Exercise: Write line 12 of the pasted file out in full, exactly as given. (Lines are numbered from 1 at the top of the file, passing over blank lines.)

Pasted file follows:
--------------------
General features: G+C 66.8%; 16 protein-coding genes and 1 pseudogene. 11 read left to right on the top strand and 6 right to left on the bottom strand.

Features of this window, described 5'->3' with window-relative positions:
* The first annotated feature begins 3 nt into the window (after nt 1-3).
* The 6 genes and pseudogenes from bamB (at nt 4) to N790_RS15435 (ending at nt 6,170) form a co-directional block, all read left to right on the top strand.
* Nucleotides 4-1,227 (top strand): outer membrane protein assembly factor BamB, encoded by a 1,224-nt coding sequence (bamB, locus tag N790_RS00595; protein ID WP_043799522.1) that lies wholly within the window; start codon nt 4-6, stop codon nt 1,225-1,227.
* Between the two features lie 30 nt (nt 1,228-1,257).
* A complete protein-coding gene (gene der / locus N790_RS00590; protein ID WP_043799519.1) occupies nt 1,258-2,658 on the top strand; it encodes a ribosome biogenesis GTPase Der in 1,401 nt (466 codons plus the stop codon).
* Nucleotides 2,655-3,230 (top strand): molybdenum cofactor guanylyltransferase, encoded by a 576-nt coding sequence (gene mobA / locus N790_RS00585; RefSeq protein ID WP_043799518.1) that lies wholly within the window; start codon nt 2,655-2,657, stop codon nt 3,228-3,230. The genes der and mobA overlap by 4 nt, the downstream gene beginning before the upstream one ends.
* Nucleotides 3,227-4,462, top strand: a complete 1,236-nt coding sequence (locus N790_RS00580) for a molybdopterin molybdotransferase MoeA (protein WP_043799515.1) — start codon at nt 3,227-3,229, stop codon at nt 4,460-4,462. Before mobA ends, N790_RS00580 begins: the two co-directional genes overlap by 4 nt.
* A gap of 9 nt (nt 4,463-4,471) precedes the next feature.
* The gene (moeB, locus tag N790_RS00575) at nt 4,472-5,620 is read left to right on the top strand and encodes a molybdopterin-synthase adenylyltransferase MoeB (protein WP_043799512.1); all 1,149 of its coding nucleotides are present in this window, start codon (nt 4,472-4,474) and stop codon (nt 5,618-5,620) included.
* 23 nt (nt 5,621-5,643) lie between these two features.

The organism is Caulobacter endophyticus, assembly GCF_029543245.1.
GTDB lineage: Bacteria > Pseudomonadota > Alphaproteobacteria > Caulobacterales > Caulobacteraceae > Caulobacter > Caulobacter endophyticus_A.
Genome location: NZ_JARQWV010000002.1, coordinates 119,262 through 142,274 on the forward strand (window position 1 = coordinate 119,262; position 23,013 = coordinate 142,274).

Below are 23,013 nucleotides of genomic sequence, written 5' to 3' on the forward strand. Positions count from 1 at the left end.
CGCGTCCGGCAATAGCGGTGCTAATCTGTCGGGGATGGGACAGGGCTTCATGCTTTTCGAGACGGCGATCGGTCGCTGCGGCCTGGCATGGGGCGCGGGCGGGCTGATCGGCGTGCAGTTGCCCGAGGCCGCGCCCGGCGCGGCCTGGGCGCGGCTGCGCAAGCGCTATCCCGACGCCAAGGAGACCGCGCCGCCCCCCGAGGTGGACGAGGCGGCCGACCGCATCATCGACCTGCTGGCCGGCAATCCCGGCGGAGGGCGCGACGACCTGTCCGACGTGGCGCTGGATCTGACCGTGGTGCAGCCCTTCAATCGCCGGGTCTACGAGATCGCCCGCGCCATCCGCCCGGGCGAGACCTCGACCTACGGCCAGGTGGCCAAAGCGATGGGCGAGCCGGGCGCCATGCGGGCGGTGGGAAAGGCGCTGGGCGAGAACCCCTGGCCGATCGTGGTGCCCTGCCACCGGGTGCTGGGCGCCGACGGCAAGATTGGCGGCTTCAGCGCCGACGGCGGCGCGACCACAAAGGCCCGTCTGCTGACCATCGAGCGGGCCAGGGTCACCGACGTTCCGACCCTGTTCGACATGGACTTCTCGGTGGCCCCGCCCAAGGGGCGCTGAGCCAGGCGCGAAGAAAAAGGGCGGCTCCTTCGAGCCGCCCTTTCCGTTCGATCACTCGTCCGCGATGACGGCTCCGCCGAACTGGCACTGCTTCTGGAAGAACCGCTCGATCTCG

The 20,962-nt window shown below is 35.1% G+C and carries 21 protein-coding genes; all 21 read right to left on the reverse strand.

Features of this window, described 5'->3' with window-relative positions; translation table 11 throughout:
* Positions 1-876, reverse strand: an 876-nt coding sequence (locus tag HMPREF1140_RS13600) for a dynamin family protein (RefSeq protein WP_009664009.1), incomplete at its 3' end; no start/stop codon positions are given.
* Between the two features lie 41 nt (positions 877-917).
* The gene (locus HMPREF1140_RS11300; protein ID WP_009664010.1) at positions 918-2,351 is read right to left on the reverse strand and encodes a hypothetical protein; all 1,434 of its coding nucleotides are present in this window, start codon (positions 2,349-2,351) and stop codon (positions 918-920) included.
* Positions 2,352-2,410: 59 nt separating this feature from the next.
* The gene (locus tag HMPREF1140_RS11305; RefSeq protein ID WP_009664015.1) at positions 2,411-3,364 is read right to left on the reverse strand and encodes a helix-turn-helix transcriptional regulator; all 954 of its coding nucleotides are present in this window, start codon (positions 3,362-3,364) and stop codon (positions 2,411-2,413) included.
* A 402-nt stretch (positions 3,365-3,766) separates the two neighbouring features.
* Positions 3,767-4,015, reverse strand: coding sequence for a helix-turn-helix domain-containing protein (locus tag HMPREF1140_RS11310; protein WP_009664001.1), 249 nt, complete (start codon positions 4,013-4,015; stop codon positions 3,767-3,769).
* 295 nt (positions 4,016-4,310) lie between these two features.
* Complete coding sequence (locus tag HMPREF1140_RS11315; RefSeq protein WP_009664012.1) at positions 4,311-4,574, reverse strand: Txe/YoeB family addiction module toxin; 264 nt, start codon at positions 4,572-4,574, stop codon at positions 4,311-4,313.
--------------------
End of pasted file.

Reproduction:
* 23 nt (nt 5,621-5,643) lie between these two features.